Elf details Caspian Sea exploration plans

April 13, 1998
Azerbaijan Caspian Fields, Exploration Licenses [209,752 bytes] A shortage of drilling rigs is causing major headaches for foreign operators with exploration licenses in the Caspian Sea off Azerbaijan, says the Azeri unit of Elf Aquitaine. One semisubmersible built to western standards is currently operational, and another is being upgraded and is due to be completed in September-but both rigs are then booked solid through 2000.
David Knott
Senior Editor
A shortage of drilling rigs is causing major headaches for foreign operators with exploration licenses in the Caspian Sea off Azerbaijan, says the Azeri unit of Elf Aquitaine.

One semisubmersible built to western standards is currently operational, and another is being upgraded and is due to be completed in September-but both rigs are then booked solid through 2000.

François Chappelle, head of exploration at Elf Petroleum Azerbaijan BV, said a "rig club" of foreign operators in Azerbaijan is looking to upgrade one and possibly two more semisubmersibles. Elf is operator of one license area and partner in another. Chappelle said seismic surveys over both licenses have revealed substantial exploration targets, with drilling on one slated for 1998-99 and the other beginning in 2001.

Azeri E&P status

Nine offshore licenses and three onshore licenses have been granted by the Azeri government to groups including foreign firms, under production-sharing contracts signed during 1994-97.

Last year, Azerbaijan produced 9 million metric tons of oil and 6 billion cu m of gas. State Oil Co. of Azerbaijan Republic (Socar), responsible for all existing production and partner in joint ventures with foreign firms, aims to raise the country's oil output to 80 million tons/year by 2020.

Gunesh* field is Socar's main producer, yielding 4.4 million tons in 1997. The shallow section of the field has been developed by Socar with about a dozen platforms, which send oil to shore via Neftanye Kamni field.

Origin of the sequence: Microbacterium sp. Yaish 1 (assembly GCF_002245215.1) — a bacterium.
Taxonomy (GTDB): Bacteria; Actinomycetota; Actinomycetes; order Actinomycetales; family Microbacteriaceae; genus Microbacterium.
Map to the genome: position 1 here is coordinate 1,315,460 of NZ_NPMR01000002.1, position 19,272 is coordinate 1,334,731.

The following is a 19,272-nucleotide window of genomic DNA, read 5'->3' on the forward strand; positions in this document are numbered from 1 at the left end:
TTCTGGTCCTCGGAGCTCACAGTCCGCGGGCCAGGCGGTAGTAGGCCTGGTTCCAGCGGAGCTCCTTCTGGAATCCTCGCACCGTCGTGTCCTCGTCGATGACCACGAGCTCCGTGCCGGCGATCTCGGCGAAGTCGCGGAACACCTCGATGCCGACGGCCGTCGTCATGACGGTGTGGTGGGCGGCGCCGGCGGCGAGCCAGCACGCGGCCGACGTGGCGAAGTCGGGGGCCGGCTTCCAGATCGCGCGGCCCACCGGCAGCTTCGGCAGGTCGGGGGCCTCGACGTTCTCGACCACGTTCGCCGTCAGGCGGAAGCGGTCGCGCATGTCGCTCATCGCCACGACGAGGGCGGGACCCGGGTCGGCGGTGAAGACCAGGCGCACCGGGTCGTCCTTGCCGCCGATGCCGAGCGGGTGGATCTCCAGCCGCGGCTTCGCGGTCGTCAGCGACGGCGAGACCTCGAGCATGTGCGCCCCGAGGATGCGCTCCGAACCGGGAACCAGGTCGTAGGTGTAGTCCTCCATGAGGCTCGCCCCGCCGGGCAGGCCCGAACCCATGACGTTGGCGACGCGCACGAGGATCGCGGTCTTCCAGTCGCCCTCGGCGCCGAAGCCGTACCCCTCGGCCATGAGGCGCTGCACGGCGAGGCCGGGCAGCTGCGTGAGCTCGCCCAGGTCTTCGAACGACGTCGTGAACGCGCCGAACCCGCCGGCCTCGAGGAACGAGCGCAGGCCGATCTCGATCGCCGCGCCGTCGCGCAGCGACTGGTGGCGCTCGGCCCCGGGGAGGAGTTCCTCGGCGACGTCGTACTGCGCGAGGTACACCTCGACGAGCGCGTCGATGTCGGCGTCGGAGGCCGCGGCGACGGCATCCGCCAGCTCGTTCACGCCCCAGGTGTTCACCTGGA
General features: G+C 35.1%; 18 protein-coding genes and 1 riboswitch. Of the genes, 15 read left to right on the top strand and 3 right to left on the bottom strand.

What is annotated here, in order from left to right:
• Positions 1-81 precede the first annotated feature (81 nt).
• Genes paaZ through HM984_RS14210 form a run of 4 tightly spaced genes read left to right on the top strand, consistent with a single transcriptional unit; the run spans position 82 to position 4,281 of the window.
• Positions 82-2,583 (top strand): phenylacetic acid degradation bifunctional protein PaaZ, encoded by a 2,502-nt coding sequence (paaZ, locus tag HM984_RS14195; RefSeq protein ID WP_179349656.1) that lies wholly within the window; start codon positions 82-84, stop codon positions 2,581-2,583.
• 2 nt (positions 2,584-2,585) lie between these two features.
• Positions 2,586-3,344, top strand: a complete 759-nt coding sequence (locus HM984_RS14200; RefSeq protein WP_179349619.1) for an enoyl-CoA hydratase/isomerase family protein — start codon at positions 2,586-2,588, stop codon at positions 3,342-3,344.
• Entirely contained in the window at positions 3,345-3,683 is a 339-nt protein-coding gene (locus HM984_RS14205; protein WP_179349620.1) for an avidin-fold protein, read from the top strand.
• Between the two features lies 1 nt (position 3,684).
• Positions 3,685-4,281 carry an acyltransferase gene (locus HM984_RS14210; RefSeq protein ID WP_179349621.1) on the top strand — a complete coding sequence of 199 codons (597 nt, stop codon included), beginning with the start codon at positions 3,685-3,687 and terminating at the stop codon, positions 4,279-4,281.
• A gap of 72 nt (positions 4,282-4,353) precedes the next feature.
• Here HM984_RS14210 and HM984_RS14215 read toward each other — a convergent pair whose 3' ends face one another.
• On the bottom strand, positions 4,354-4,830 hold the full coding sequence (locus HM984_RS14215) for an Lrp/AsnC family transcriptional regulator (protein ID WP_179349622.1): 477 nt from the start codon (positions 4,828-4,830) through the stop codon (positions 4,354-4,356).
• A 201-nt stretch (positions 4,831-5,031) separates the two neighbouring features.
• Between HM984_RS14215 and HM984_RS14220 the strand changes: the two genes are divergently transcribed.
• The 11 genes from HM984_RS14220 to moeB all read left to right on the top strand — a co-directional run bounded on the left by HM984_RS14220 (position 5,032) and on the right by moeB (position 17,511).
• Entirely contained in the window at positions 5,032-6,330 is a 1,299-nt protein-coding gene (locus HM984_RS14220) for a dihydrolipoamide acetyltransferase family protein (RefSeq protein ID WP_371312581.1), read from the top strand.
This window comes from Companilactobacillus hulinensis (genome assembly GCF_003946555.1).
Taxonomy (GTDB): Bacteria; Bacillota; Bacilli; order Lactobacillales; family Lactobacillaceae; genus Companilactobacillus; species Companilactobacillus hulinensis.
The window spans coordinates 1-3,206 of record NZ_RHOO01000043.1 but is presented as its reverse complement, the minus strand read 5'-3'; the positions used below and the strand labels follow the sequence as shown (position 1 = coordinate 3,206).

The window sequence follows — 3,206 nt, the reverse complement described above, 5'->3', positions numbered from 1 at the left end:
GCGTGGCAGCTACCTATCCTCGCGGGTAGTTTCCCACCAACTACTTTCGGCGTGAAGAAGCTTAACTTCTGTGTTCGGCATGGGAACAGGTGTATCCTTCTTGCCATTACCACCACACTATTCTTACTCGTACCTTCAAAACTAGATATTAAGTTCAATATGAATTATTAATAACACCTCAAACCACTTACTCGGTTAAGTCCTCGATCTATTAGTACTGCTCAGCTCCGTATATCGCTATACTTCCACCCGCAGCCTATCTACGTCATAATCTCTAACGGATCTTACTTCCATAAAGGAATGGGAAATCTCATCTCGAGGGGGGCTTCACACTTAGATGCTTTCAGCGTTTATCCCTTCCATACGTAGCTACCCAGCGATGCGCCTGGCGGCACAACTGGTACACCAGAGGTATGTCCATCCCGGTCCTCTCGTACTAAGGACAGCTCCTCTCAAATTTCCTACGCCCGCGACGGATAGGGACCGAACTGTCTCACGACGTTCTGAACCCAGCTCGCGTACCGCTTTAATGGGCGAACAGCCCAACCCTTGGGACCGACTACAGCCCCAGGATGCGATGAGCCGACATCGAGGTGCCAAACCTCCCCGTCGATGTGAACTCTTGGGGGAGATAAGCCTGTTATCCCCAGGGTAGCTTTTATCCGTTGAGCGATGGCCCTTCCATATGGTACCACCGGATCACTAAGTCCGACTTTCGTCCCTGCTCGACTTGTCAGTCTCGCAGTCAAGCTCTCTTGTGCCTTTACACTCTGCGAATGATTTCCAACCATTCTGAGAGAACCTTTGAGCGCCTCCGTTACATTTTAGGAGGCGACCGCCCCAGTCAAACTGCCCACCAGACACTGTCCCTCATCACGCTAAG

AIOC project

Azerbaijan International Operating Co. (AIOC) is developing three Caspian fields-Chirag, Azeri, and deepwater portions of Guneshli-which have combined reserves estimated at 4-5 billion bbl of oil.

AIOC is a 12-company consortium led by BP Exploration Operating Co. Ltd., which began oil production from Chirag field in November 1997 at a rate of 7,500 b/d.

Chirag's oil is produced with a new topsides installed on an existing jacket and then moved to shore via Neftanye Kamni. From there, the oil is sent to market by pipeline from Baku to Russia's Black Sea port of Novorossiisk.

AIOC is working to install more facilities to increase output from Chirag and bring Azeri field and the deepwater area in Guneshli on stream. Two processing platforms and up to eight drilling platforms are planned (OGJ, Jan. 30, 1995, p. 31).

Cipco license

Caspian International Petroleum Co. (Cipco) secured a license in 1995 to explore the Karabakh and Khamden prospects, which have postulated reserves estimated at 85-150 million tons of oil.

Cipco comprises: Lukagip, a 50-50 joint venture of Lukoil and Agip SpA 52.5%; Pennzoil Co. 30%; and Socar, Lukoil, and Agip 7.5% each.

A well on the Cipco license area last year was said to have encountered gas reservoirs. A further two exploratory wells are required by yearend 1999. First production from the finds is anticipated in 2005.

Shakh Deniz

BP is also operator of a group that holds the Shakh Deniz production-sharing contract, where a large undrilled structure is lined up for drilling in October.

Shakh Deniz interest holders are BP 25.5%; Statoil AS 25.5%; Lukoil, Elf, Iran's Oil Industries Engineering & Construction (OIEC), and Socar 10% each; and Turkish Petroleum AO 9%.

Seismic data was acquired on Shakh Deniz last year, to detail a structure with potential to hold reserves of 1.5-5 billion bbl of oil and 1.4-1.8 tcf of gas.

North Absheron

North Absheron Operating Co. (NAOC) secured a production-sharing contract in 1997 to explore the Dan Ulduzu and Ashrafi prospects.

NAOC acquired seismic data on its license area in 1997 and drilled a wildcat that flowed 3,300 b/d of oil on test in February 1998 from the Ashrafi structure. A second wildcat is planned in Dan Ulduzu at yearend.

The NAOC license has a reserves potential postulated at more than 1 billion bbl of oil and 1.4 tcf of gas. NAOC partners are operator Amoco Corp. and Unocal Corp. 29% each; Itochu Corp. and Socar 20% each; and Saudi Arabia's Delta Nimir 2%.

Other licences

Elf is operator and 40% interest holder in a production-sharing contract secured last year to explore the Lenkoran and Talysh Deniz structures. Partners are Socar 25%; Deminex GmbH, OIEC, and Total 10% each; and Petrofina SA 5%.